Unintended Consequences of Institutional Work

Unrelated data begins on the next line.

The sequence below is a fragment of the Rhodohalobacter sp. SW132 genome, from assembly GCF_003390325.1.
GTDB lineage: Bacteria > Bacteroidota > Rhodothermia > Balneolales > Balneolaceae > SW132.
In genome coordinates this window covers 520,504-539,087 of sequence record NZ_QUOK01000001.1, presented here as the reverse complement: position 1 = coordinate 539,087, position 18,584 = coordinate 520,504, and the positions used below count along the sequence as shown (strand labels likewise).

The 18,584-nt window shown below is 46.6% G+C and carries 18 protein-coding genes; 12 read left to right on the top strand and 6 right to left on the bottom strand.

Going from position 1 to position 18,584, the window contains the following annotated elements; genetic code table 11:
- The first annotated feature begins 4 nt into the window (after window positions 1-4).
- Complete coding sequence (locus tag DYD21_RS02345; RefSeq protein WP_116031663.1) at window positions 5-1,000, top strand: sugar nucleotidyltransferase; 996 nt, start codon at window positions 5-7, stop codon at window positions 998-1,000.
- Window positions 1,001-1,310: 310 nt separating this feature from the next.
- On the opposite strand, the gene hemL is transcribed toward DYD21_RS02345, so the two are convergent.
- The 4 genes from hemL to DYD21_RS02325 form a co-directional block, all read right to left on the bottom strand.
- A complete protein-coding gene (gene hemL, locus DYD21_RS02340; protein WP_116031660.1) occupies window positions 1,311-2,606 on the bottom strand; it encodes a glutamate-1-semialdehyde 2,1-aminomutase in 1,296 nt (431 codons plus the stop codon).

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After the so called “practice turn” in new institutional studies of organizations a big body of literature was published on how social actors (individuals or organizations) intentionally create institutions. Such actors were called “institutional entrepreneurs” (a controversial term, criticized from many perspectives) or – in the latest proposals – “proto-institution sponsors”. The intentional actions of creating, maintaining or disrupting institutions can be theoretically grasped in the concept of institutional work as introduced by Thomas B. Lawrence and Roy Suddaby. In their studies departing from the classical understanding of the notion of institution as shaping and superior to action authors focus on how actions affect institutions. They are particularly interested in analyzing how actors introduce institutions in accordance to their values or interests. This theoretical approach – highlighting the intended institutional arrangements – leaves little room for analysis of institutionalization of practices, technologies or rules which got out of the control of social actors or became institutionalized as an effect of either competitive convergence or collaborative co-creation of actors with various goals, i.e. final arrangements are dissimilar to their initial designs. In the paper I discuss how to implement the problem of unintended consequences into the coherent theoretical framework of institutional work. I propose a typology of unintended consequences of institutional work which comprises of: institutional failures, institutional compromises and institutions under constant reinstitutionalization.
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